Top-Paying Jobs You Can Secure with a Business Degree

Graduating from college with a business degree or grad school with an MBA is quite an accomplishment. However, unlike some other niche degrees, a business degree doesn’t necessarily lead you into a specific career, nevertheless one of the best paying careers out there. If you’re like most college graduates, you’d prefer a fairly lucrative career to get you off on the right financial footing and pay down that student debt.

Even though a business degree is generally thought of as the stepping stone to a big paycheck, that’s not necessarily true. It depends on having the right connections, plenty of self-motivation, and in many cases, a little luck. Sometimes, higher-paying positions require a couple of years of experience, or at least a highly regarded internship in college, to gain a little experience before you can truly garner the big bucks.

However, there are certain fields and career that pay better than others, some of which are just right for a business grad to aim for.

Financial Manager

If you’re good with money, consider applying for a financial manager position. In this career, which usually begins with a degree in business administration (or other financial-related majors), you will oversee the finances of a company, working with a team to produce financial reports, cash-flow statements, profit projections, and other financial analysis tools. It takes a detail- and numbers-oriented person who can meet a deadline.

While it’s a difficult job, financial managers are typically well compensated for their efforts. The median annual wages in 2011 were about $107,000; the highest-paid professionals worked in New York City and northern California. Sometimes, where you work can make all the difference in a salary.

This position might require obtaining a master’s degree in business administration, finance, or economics, as well as certifications or licenes. If you can’t obtain a management position right away, get your foot in the door by taking a job in the finance department of a major company.

Marketing Manager

Many universities offer business degrees with a concentration in marketing, and for good reason – a savvy marketer has both the creative ability to properly market a product or service as well as business sense.

It’s all about getting a product into the consumer’s mindset, making them want it and feeling like it’s relevant to their life. That’s a tough task, so the average earnings of a marketing manager top $116,000, while the top earners near $190,000. To be closer to that top number, move to Massachusetts, San Francisco, or New York City.

If a marketing manager position is out of reach immediately after college, aim for a position within the department, such as social media marketer, communications manager, or marketing analyst.

Operations Manager

This is one of the most common-sense career paths for a business major – actually running a business. The operations manager of a company needs to be able to multitask, as he works with multiple departments within the company to achieve the end goal. In order to do this, an operations manager must be a good leader and capable of hiring and communicating with effective team members, think strategically, operate under a budget, and understand the company through and through.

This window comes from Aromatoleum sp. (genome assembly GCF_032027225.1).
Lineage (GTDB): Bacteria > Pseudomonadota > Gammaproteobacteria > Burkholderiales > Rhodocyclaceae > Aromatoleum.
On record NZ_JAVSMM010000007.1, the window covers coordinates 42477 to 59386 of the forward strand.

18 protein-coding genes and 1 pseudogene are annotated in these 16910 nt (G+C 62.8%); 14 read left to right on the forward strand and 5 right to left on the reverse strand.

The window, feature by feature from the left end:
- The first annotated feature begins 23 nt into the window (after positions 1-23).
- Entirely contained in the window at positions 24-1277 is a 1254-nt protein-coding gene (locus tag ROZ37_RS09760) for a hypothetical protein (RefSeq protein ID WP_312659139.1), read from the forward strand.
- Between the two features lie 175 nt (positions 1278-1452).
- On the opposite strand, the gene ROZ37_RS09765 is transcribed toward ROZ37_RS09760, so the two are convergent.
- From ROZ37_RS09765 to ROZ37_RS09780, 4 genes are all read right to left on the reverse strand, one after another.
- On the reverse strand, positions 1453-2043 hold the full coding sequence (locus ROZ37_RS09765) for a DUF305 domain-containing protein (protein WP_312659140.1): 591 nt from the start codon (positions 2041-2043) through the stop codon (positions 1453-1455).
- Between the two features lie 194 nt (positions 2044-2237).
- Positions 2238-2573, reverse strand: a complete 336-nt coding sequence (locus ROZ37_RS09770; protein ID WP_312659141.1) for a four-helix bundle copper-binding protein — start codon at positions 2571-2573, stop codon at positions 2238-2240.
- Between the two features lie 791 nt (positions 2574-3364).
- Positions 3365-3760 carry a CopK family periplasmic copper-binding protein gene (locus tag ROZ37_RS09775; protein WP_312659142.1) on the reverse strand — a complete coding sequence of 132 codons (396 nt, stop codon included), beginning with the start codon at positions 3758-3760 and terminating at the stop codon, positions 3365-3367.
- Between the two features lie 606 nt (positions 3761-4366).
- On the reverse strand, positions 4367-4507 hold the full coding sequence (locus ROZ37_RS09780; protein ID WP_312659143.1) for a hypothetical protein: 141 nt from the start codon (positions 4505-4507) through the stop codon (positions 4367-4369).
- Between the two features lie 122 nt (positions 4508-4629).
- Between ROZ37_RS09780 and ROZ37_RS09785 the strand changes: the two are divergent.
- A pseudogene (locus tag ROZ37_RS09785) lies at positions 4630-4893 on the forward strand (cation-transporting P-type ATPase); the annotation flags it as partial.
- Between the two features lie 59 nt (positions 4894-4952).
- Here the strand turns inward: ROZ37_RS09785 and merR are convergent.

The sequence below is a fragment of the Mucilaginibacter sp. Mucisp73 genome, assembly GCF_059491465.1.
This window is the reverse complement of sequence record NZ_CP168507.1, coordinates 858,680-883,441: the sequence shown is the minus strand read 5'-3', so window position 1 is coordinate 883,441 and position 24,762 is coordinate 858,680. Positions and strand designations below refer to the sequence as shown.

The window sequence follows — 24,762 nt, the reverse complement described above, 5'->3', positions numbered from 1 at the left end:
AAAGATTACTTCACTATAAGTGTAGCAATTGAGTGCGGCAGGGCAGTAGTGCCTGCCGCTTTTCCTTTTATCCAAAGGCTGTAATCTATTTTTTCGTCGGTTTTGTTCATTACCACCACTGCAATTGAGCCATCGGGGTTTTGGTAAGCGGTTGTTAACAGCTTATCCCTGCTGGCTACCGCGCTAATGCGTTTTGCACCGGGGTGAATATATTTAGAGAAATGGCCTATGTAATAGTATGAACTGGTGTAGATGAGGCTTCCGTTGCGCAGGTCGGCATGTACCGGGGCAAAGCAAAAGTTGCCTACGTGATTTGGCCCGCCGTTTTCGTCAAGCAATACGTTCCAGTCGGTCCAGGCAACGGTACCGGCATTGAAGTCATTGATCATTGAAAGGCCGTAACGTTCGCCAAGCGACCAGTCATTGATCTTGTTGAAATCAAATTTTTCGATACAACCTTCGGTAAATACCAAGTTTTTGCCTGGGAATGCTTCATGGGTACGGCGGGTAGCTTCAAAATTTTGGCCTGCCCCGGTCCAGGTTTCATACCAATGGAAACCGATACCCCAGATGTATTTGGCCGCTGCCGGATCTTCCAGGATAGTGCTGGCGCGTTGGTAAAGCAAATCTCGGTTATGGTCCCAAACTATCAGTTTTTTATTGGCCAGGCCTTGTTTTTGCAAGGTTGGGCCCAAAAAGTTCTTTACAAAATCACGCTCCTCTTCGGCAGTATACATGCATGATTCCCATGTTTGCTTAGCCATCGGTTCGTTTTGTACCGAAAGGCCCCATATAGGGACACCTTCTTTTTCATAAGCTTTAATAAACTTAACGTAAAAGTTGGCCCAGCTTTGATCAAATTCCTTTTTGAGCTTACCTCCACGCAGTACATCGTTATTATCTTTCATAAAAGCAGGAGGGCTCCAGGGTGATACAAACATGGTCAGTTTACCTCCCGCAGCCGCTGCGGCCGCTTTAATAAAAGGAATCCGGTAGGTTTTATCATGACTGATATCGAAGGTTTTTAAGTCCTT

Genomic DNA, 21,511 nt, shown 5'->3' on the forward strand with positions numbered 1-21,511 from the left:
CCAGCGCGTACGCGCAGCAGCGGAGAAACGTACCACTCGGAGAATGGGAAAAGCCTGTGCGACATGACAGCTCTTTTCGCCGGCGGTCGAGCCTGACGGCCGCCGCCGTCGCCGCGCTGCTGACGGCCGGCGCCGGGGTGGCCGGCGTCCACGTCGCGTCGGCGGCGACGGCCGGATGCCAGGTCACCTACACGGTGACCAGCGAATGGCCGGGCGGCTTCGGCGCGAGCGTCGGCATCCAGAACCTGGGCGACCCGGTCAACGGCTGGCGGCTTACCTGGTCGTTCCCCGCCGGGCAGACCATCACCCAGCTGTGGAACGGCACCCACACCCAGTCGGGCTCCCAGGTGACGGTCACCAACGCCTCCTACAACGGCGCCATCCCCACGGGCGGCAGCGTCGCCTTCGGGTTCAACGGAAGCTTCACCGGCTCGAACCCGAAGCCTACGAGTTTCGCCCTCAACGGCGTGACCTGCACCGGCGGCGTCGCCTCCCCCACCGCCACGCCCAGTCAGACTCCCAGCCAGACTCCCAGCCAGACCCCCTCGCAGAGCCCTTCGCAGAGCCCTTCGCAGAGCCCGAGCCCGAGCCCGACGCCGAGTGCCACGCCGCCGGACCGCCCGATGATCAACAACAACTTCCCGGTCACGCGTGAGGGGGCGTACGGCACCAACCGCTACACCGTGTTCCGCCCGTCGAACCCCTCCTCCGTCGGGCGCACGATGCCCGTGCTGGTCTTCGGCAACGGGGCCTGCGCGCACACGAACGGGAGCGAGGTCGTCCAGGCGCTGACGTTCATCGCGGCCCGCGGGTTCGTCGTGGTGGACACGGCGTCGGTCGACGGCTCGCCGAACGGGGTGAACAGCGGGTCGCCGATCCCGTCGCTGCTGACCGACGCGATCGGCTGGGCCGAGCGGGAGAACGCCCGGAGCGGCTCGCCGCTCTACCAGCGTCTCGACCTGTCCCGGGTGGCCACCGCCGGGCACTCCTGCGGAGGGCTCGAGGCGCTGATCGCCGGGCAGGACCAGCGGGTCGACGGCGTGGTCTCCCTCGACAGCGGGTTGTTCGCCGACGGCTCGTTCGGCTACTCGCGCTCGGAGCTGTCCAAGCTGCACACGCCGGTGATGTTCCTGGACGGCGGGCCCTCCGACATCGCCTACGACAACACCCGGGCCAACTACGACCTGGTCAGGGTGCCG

Although this won’t necessarily earn you a triple-digit salary – the average annual earning hovers around $95,000 – you can earn nearly $200,000 in a lucrative position (most often stationed in New Jersey and New York City).

Right out of college, you might work as an assistant operations manager to learn more about the company and the industry.

Sales Manager

Although sales jobs don’t always require an employee to have a degree, a business degree can make your step to management much more attainable. In this position, you will focus on distributing a company’s products to their customers, creating long- and short-term sales targets, setting and meeting quotas, and working with sales associates to obtain their goals.

In a sales position, your salary is often based on commission, which means you earn based on how successful you are. On average, you can expect to earn approximately $101,000; the top earners make around $187,000 annually. Highest earners work in New York City and certain areas of Massachusetts.

If you can’t obtain a management position immediately, focus on working as a sales associate or representative and consistently exceeding target goals and quotas.


Although you can’t actually apply for a job as an entrepreneur, that’s the path many graduates with a business degree choose – and it can be incredibly lucrative, if you play your cards right. However, this career path is also incredibly hard work, involving long days, night and weekend work, and a fair amount of support from those around you, as well as being in the right place at the right time.

If you have an idea for a company, your responsibility as an entrepreneur is to develop the business plan, obtain financial support from investors, and then launch the business, assuming complete responsibility for the outcome.

Your salary will depend on the company’s success. It could range from as little as $10,000 to an incredibly lucrative $1 million annually.

Although a business degree doesn’t mean immediate success, it does open up your options to a variety of fields and careers. Once you’ve successfully completed your degree, take it upon yourself to show your employer your drive, talent, and intelligence – and in the end, it might end up being one of the best-paying careers out there.

Kelsey Castle is a freelance writer and editor with a degree from a Big 10 University. She enjoys writing about business and education and profiling the best-paying careers.

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